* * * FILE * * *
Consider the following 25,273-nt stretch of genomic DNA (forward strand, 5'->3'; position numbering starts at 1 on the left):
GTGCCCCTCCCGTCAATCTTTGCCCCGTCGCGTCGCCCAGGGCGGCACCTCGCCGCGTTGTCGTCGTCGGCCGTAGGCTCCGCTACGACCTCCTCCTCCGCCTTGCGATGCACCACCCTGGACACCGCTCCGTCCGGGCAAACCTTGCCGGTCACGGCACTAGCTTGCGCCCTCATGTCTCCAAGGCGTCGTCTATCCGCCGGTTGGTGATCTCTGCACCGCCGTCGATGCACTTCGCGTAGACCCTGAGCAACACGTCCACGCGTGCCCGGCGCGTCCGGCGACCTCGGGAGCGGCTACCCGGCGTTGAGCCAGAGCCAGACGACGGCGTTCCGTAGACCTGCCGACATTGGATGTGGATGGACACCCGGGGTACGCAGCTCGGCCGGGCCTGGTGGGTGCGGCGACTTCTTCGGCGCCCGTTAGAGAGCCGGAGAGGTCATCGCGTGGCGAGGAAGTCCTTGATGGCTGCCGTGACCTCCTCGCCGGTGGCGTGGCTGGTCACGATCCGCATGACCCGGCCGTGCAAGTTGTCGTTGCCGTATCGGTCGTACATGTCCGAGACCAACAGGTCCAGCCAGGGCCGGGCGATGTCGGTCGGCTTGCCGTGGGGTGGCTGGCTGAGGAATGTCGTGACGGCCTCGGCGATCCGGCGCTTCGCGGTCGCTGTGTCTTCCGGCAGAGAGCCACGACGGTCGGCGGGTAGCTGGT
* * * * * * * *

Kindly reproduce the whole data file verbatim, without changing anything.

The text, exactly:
Consider the following 25,273-nt stretch of genomic DNA (forward strand, 5'->3'; position numbering starts at 1 on the left):
GTGCCCCTCCCGTCAATCTTTGCCCCGTCGCGTCGCCCAGGGCGGCACCTCGCCGCGTTGTCGTCGTCGGCCGTAGGCTCCGCTACGACCTCCTCCTCCGCCTTGCGATGCACCACCCTGGACACCGCTCCGTCCGGGCAAACCTTGCCGGTCACGGCACTAGCTTGCGCCCTCATGTCTCCAAGGCGTCGTCTATCCGCCGGTTGGTGATCTCTGCACCGCCGTCGATGCACTTCGCGTAGACCCTGAGCAACACGTCCACGCGTGCCCGGCGCGTCCGGCGACCTCGGGAGCGGCTACCCGGCGTTGAGCCAGAGCCAGACGACGGCGTTCCGTAGACCTGCCGACATTGGATGTGGATGGACACCCGGGGTACGCAGCTCGGCCGGGCCTGGTGGGTGCGGCGACTTCTTCGGCGCCCGTTAGAGAGCCGGAGAGGTCATCGCGTGGCGAGGAAGTCCTTGATGGCTGCCGTGACCTCCTCGCCGGTGGCGTGGCTGGTCACGATCCGCATGACCCGGCCGTGCAAGTTGTCGTTGCCGTATCGGTCGTACATGTCCGAGACCAACAGGTCCAGCCAGGGCCGGGCGATGTCGGTCGGCTTGCCGTGGGGTGGCTGGCTGAGGAATGTCGTGACGGCCTCGGCGATCCGGCGCTTCGCGGTCGCTGTGTCTTCCGGCAGAGAGCCACGACGGTCGGCGGGTAGCTGGT